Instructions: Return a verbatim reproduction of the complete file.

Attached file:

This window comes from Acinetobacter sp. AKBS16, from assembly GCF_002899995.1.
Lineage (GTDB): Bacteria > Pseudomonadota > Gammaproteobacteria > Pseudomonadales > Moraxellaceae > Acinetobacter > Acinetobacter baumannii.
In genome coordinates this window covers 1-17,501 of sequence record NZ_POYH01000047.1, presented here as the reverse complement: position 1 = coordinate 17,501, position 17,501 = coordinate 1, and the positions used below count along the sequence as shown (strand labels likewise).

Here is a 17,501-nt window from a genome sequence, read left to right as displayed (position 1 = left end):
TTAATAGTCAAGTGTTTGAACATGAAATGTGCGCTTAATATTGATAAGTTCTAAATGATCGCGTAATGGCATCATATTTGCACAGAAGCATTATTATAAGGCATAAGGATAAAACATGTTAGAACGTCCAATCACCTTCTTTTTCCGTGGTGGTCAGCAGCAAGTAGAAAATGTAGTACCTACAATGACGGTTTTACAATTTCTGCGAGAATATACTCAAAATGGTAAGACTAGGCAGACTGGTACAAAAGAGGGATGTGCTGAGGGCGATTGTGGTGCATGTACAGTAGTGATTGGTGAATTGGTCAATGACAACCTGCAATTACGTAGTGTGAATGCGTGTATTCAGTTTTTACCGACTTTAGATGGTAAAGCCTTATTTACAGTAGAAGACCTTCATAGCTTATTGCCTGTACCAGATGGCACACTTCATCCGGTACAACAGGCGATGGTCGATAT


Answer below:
This window comes from Acinetobacter sp. AKBS16, from assembly GCF_002899995.1.
Lineage (GTDB): Bacteria > Pseudomonadota > Gammaproteobacteria > Pseudomonadales > Moraxellaceae > Acinetobacter > Acinetobacter baumannii.
In genome coordinates this window covers 1-17,501 of sequence record NZ_POYH01000047.1, presented here as the reverse complement: position 1 = coordinate 17,501, position 17,501 = coordinate 1, and the positions used below count along the sequence as shown (strand labels likewise).

Here is a 17,501-nt window from a genome sequence, read left to right as displayed (position 1 = left end):
TTAATAGTCAAGTGTTTGAACATGAAATGTGCGCTTAATATTGATAAGTTCTAAATGATCGCGTAATGGCATCATATTTGCACAGAAGCATTATTATAAGGCATAAGGATAAAACATGTTAGAACGTCCAATCACCTTCTTTTTCCGTGGTGGTCAGCAGCAAGTAGAAAATGTAGTACCTACAATGACGGTTTTACAATTTCTGCGAGAATATACTCAAAATGGTAAGACTAGGCAGACTGGTACAAAAGAGGGATGTGCTGAGGGCGATTGTGGTGCATGTACAGTAGTGATTGGTGAATTGGTCAATGACAACCTGCAATTACGTAGTGTGAATGCGTGTATTCAGTTTTTACCGACTTTAGATGGTAAAGCCTTATTTACAGTAGAAGACCTTCATAGCTTATTGCCTGTACCAGATGGCACACTTCATCCGGTACAACAGGCGATGGTCGATAT